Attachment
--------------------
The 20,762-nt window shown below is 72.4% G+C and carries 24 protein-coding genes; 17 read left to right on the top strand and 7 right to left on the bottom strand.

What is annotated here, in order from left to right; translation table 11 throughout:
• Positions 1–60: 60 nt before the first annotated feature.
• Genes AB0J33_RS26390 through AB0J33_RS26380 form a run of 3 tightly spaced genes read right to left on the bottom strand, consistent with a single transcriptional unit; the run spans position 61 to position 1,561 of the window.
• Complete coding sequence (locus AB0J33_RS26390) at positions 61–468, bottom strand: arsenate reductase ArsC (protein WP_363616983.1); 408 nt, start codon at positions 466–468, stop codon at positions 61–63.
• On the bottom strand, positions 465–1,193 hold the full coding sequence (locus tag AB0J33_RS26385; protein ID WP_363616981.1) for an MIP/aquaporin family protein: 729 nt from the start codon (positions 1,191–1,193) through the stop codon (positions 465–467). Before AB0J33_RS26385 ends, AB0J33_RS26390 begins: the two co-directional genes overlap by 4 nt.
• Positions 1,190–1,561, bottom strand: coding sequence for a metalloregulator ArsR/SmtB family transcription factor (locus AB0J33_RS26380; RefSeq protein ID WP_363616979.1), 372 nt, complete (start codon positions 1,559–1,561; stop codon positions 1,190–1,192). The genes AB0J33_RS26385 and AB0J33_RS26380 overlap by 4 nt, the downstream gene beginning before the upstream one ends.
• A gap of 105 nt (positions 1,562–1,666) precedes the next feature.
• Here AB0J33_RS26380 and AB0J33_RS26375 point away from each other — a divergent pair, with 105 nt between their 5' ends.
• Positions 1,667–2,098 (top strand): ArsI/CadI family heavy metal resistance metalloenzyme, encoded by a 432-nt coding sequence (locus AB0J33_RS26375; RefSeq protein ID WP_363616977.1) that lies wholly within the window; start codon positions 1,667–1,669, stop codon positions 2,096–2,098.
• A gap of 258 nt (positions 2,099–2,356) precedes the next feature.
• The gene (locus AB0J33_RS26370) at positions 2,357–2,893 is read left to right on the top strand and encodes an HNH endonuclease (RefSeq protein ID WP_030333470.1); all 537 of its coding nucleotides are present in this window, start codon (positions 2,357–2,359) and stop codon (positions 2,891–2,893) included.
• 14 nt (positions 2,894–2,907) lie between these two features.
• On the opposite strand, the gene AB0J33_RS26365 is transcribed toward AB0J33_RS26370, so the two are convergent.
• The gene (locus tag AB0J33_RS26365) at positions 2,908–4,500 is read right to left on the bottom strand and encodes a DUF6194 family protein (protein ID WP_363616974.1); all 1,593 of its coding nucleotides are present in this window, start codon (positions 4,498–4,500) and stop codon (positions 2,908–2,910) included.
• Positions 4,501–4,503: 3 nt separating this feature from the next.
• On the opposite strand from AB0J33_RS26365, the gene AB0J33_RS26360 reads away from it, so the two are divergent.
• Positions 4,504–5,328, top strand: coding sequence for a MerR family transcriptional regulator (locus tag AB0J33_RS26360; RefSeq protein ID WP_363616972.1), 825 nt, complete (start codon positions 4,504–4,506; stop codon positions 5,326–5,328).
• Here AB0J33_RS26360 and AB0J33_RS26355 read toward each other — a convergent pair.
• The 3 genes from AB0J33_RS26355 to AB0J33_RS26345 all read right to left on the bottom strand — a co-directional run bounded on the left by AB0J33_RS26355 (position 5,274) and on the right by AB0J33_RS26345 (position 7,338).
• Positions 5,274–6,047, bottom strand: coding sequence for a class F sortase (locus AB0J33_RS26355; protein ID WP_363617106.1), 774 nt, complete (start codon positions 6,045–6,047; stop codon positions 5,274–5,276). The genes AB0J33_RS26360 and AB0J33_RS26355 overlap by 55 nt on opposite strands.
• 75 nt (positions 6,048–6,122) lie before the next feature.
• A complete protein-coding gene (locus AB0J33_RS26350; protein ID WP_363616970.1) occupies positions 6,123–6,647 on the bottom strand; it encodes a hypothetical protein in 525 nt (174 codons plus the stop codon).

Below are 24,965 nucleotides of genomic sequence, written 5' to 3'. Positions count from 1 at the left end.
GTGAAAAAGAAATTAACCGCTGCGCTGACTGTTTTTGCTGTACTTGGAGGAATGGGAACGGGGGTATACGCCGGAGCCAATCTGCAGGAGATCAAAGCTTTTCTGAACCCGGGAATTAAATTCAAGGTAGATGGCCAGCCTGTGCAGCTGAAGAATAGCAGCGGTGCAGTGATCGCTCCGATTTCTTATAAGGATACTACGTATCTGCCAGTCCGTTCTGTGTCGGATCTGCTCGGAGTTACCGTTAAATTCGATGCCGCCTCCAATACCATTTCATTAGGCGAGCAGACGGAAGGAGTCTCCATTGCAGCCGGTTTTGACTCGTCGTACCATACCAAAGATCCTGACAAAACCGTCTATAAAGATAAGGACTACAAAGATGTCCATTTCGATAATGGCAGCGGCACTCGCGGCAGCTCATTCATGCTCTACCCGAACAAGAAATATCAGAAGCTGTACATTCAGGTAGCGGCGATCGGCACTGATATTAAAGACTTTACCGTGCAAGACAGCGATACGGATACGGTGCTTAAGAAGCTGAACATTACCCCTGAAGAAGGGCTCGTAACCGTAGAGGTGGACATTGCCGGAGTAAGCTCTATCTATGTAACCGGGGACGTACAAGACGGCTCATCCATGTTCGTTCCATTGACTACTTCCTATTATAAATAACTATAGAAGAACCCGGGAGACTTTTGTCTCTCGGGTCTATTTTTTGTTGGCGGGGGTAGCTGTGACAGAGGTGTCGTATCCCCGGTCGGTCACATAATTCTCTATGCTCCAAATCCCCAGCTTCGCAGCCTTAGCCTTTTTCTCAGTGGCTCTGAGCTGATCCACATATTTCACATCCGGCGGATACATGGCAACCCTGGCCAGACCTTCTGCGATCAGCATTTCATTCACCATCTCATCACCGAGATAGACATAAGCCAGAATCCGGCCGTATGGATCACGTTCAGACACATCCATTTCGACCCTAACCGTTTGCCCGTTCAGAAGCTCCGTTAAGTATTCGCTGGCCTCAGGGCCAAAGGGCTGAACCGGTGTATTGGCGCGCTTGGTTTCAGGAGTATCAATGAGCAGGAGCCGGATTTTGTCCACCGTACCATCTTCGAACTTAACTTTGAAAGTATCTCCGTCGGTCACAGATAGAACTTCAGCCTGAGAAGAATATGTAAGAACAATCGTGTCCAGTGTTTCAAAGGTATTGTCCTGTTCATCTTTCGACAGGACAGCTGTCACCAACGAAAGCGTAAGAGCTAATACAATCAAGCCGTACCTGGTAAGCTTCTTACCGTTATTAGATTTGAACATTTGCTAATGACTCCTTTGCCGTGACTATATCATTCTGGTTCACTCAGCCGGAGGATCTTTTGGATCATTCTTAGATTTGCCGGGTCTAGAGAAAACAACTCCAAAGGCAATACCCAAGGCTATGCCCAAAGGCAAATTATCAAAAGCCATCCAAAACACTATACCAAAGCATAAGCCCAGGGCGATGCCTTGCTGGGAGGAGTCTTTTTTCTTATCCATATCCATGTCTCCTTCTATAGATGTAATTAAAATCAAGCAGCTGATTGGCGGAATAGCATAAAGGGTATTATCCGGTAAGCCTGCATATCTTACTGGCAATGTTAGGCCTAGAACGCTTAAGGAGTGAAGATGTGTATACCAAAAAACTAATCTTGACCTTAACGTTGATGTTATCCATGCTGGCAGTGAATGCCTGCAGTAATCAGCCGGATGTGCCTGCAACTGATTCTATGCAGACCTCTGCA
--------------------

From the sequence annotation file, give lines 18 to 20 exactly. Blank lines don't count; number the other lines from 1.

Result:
• Positions 4,504–5,328, top strand: coding sequence for a MerR family transcriptional regulator (locus tag AB0J33_RS26360; RefSeq protein ID WP_363616972.1), 825 nt, complete (start codon positions 4,504–4,506; stop codon positions 5,326–5,328).
• Here AB0J33_RS26360 and AB0J33_RS26355 read toward each other — a convergent pair.
• The 3 genes from AB0J33_RS26355 to AB0J33_RS26345 all read right to left on the bottom strand — a co-directional run bounded on the left by AB0J33_RS26355 (position 5,274) and on the right by AB0J33_RS26345 (position 7,338).